Sun Behavioral Houston Observes Suicide Survivors Day
November 25, 2020 at 21:58
SUN Behavioral Houston, based in Texas, marked this year’s International Survivors of Suicide Loss Day by encouraging their community to learn more about the subject and how they can identify a friend or family member who may be in need of assistance. International Survivors of Suicide Loss Day was formally observed on November 21, but the organization notes that educating oneself is an ongoing exercise. As such, they are taking measures to share their insight with the community on a regular basis, and they welcome all inquiries from those who wish to learn more.
In Warning Signs of Suicide: They Are There if You Know What to Look For, an article that can be found on SUN Behavioral’s website, the organization explores how an individual may determine whether someone close to them is at risk and then approach them in a safe manner to offer help. SUN Behavioral remarks that a link for the National Suicide Prevention Hotline is likely to be at the top of a Google search for “Is it okay to ask someone if they are suicidal?” The hotline, however, does not begin by offering advice regarding the individual who may be at risk. Instead, it offers support for the person making the inquiry, acknowledging that this situation must be difficult for them and showing compassion for the anxiety it has caused.
This, according to the company, is an excellent example of how a person may approach a loved one in such circumstances. The article states, “That’s what you can be for your friend: a person who shows them compassion and concern and lets them know you’re there to support them. That’s pretty comforting, right?”
Given that many tend to hide their true thoughts or emotions and attempt to push their way forward through their lives alone, SUN Behavioral encourages their community to foster open discussion that allows members in trouble to move through their situation with help rather than feeling trapped with their feelings of despair, especially the kind that lead them to believe there is no way out. Another advantage of bringing discussion out into the open is that it can reduce the stigma associated with these emotions, helping to diminish shame, sadness, trauma, and so on.
As the article notes, “Suicide is typically planned ahead of time and is rarely spontaneous.” This is why it is important for those concerned to recognize the difference between suicide, suicide attempt, and suicidal ideation (more on this can be found in SUN Behavioral’s article). The organization asserts that, “People who are suicidal might try to hide their feelings or seem unusually calm, but there are some more worrisome signs they are considering it,” and these signs can be difficult to spot without context. Some signs, such as admitting they have considered suicide, self-harming, expressing the belief that everyone would be better off without them around (either despairingly or as a purported joke,) and so on may be more easily identifiable—but they are not the only indicators.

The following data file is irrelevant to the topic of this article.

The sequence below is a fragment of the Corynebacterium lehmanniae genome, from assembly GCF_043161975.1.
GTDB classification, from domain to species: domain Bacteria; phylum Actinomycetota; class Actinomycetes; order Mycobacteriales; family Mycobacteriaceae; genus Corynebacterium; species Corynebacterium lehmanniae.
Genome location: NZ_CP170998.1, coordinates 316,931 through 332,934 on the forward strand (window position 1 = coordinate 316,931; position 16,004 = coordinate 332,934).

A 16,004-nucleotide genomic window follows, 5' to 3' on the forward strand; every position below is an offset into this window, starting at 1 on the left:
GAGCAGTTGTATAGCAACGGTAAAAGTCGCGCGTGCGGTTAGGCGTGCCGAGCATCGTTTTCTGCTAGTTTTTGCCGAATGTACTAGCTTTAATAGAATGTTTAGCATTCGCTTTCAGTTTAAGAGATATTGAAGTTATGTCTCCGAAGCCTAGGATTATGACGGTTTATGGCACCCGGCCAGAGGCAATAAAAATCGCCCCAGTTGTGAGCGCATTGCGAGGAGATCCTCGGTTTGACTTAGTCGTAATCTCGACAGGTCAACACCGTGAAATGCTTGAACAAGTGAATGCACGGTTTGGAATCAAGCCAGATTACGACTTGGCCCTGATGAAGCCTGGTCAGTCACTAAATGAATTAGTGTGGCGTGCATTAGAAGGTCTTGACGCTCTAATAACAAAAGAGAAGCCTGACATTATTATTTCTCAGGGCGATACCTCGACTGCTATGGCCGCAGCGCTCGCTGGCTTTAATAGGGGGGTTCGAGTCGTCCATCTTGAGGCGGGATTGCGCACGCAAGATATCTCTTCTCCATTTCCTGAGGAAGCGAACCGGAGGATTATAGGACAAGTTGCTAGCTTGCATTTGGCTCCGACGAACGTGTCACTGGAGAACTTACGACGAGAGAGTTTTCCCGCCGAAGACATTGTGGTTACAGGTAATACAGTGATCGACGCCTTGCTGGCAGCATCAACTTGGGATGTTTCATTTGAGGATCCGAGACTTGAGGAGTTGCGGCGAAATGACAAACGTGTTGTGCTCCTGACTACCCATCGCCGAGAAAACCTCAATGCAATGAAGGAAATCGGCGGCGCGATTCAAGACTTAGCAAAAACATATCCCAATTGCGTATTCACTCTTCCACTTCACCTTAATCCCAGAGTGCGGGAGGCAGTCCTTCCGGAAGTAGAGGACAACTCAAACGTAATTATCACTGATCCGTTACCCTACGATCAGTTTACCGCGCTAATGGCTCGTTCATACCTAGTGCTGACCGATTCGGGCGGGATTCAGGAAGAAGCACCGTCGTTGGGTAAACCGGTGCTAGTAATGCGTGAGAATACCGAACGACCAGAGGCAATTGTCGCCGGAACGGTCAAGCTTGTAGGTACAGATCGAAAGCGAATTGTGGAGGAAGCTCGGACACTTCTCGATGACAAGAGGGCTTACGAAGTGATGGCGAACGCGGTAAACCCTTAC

SUN Behavioral explains that individuals experiencing suicidal thoughts may feel a deep shame from a past wrong that they still feel judged for. They may have also endured a recent loss (job, marriage, custody of children, etc.) that affects them on a deep, emotional level. They may express little interest in life or activities that they previously enjoyed. They may even begin giving away possessions that hold deep emotional value to people that are close to them. These signs (and more) can help a concerned party determine whether they should approach their friend.
In the event they believe their loved one is in trouble, the article firmly states here that it is certainly all right to ask if they are suicidal. “Now carefully read through this list above one more time,” states SUN Behavioral, “mentally checking boxes to those that apply to your loved one. Remember that question in the beginning: ‘Is it okay to ask someone if they’re suicidal?’ According to experts in the mental health field and with the National Suicide Hotline, that answer is ‘yes.’”
SUN Behavioral Houston makes it their mission to work alongside communities to address the otherwise unmet needs of those who suffer from mental illness and substance use disorders. As such, their services, facilities and community outreach are designed to offer compassionate, conscientious, and expert care to those suffering from such conditions.
As such, they encourage their community to read the full article (and pursue other resources) to learn more about suicide prevention so that they may be able to help a loved one in the future. Further information on this subject as well as the organization’s other services can also be found on their website.
For more information about SUN Behavioral Houston, contact the company here:
SUN Behavioral Houston
7601 Fannin Street
Houston, TX 77054